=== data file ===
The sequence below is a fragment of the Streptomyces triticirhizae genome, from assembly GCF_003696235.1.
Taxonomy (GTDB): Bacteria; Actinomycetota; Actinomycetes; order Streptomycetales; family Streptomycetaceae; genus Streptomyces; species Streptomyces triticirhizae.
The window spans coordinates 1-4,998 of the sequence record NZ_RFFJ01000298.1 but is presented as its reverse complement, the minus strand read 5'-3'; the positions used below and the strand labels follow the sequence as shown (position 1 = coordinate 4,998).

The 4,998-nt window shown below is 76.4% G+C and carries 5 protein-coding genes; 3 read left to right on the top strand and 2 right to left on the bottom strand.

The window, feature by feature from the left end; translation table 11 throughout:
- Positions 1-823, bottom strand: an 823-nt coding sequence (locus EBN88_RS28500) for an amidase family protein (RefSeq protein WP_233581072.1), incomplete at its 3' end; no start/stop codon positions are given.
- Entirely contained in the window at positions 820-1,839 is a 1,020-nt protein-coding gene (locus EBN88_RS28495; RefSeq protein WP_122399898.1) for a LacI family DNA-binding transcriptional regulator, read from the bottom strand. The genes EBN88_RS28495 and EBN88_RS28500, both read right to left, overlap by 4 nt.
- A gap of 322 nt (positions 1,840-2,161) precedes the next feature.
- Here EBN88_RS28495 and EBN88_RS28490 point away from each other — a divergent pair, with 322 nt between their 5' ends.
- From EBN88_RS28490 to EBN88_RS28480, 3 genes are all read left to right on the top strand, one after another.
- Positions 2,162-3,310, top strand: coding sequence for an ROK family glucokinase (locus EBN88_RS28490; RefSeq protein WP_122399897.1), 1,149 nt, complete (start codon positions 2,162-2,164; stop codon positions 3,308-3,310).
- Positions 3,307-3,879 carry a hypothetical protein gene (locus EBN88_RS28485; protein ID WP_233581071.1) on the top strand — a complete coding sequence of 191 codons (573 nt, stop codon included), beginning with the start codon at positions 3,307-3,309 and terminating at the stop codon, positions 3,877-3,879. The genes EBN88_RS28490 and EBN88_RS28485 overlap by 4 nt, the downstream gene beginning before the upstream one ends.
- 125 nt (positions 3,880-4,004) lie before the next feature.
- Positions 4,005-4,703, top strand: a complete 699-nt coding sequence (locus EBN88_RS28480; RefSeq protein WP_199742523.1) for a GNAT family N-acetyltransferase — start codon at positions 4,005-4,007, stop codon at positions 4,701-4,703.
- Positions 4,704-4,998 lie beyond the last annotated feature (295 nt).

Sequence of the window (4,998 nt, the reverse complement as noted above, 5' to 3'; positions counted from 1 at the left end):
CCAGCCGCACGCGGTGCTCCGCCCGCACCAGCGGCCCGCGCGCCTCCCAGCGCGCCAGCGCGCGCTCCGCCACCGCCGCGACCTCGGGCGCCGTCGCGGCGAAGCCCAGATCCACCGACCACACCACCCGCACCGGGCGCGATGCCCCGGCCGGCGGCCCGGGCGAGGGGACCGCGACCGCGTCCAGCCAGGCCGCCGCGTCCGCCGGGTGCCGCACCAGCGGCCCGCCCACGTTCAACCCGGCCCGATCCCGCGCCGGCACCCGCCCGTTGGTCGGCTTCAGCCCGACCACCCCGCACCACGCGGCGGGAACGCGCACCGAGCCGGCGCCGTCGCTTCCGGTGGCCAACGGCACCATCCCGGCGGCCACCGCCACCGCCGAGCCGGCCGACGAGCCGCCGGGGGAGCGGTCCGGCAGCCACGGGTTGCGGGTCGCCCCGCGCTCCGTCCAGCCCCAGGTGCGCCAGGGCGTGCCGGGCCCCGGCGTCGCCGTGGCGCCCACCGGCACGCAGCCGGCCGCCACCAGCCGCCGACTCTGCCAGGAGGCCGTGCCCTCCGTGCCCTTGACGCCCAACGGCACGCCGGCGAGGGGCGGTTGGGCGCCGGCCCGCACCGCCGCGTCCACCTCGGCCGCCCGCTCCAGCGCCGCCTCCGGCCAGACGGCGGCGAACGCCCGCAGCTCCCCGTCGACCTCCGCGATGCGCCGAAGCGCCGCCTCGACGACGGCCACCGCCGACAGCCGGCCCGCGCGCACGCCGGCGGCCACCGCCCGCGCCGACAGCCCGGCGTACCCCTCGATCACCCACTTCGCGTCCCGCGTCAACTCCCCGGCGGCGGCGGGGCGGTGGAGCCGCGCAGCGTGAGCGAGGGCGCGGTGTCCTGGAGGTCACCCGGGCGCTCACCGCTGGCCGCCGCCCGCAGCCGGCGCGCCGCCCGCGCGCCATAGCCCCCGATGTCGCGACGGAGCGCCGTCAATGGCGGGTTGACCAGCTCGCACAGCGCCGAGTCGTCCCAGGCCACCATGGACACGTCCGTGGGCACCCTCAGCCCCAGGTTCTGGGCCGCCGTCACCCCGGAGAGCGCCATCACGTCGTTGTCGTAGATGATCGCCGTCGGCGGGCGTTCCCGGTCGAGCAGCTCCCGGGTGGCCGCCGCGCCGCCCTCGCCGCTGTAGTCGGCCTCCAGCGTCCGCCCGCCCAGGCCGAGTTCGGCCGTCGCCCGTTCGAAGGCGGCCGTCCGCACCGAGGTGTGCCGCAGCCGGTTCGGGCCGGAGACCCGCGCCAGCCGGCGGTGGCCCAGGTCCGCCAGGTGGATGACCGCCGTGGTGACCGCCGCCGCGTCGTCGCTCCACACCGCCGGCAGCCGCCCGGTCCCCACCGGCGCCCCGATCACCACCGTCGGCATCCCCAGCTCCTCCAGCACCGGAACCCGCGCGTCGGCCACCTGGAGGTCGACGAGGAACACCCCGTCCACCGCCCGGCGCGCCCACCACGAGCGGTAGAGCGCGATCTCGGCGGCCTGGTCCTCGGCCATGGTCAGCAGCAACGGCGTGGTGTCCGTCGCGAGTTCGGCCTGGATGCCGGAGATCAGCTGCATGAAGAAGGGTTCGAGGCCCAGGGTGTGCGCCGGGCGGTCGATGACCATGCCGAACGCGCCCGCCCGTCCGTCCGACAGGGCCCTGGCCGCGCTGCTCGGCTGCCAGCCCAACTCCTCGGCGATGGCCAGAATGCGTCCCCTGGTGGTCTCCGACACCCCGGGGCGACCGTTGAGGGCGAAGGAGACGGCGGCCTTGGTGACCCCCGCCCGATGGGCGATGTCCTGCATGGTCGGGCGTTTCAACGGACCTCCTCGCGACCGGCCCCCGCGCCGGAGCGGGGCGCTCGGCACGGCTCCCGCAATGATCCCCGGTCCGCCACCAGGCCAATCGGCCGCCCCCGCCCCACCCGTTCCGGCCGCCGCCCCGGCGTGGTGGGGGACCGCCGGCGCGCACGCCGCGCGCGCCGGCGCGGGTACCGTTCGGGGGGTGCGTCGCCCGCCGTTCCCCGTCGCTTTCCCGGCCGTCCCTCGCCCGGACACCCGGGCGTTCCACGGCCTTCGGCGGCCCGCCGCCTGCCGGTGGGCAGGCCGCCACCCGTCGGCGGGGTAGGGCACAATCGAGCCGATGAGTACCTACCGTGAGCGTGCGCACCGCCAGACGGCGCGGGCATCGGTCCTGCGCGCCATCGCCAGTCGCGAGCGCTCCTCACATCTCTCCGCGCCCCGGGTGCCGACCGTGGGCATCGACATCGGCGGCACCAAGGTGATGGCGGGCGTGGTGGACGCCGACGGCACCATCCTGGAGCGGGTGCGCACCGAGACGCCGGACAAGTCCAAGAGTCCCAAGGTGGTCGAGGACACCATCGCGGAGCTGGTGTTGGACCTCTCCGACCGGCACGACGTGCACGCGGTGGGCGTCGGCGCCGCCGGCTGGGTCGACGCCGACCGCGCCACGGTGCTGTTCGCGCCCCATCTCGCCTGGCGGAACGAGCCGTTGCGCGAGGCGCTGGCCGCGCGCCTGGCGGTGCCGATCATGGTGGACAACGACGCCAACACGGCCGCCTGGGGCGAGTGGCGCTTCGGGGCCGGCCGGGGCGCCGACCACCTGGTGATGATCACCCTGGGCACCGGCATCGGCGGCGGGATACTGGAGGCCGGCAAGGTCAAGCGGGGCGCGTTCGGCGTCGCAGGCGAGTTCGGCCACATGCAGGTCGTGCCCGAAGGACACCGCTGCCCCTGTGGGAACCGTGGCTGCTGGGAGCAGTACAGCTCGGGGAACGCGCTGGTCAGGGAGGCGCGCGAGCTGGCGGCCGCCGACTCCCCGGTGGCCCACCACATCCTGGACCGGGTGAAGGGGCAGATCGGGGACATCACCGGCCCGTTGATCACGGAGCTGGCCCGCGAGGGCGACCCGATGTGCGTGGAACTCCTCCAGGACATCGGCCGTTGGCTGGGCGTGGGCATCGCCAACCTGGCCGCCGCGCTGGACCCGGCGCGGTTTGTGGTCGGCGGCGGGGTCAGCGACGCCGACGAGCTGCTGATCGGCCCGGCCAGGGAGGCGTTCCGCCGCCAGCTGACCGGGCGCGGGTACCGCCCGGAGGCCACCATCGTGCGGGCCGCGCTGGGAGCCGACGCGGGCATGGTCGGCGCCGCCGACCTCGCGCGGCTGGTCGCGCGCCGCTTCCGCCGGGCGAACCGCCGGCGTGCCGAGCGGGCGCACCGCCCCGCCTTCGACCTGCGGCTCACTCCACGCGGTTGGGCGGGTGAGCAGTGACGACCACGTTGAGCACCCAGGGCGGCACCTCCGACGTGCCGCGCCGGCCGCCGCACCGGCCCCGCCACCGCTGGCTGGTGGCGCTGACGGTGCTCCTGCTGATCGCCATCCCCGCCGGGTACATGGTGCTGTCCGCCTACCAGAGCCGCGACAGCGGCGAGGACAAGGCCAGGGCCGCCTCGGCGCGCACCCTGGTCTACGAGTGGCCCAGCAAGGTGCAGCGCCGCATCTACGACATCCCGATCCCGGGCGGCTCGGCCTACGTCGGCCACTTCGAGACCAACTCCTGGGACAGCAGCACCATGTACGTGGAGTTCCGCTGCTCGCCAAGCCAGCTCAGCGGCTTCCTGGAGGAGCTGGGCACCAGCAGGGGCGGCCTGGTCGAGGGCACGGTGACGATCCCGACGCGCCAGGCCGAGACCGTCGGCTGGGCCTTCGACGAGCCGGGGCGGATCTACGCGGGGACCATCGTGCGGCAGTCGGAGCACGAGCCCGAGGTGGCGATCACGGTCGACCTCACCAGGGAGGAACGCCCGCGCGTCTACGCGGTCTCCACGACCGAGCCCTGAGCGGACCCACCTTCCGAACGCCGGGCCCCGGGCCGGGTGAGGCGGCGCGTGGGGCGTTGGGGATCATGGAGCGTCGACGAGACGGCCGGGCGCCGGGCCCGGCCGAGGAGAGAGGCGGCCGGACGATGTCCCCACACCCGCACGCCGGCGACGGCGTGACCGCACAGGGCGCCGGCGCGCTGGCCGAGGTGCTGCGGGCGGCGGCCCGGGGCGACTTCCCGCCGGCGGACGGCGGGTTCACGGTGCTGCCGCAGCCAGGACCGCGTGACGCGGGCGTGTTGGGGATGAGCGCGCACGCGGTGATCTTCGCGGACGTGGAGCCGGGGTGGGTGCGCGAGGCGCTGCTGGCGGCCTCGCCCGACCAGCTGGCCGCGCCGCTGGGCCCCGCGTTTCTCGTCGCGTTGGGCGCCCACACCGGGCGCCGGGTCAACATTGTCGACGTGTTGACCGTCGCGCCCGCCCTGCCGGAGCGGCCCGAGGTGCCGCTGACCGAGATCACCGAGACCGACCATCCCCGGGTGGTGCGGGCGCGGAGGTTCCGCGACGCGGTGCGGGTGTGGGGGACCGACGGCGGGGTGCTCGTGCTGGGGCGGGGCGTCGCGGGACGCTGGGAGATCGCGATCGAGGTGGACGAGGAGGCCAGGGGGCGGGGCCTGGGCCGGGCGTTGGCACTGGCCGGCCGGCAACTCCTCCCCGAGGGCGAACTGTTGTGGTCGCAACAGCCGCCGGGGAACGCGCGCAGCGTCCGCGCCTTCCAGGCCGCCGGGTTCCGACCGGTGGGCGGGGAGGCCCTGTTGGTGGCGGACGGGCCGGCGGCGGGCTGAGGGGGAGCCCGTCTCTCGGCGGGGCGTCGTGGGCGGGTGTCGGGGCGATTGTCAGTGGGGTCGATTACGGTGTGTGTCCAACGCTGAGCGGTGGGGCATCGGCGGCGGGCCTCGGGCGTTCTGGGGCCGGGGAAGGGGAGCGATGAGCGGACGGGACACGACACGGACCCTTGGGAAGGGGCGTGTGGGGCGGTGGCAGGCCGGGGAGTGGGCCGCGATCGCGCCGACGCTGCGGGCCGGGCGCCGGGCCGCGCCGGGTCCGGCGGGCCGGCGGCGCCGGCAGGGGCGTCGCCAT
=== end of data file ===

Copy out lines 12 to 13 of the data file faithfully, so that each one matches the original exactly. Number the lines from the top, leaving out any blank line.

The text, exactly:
- Positions 3,307-3,879 carry a hypothetical protein gene (locus EBN88_RS28485; protein ID WP_233581071.1) on the top strand — a complete coding sequence of 191 codons (573 nt, stop codon included), beginning with the start codon at positions 3,307-3,309 and terminating at the stop codon, positions 3,877-3,879. The genes EBN88_RS28490 and EBN88_RS28485 overlap by 4 nt, the downstream gene beginning before the upstream one ends.
- 125 nt (positions 3,880-4,004) lie before the next feature.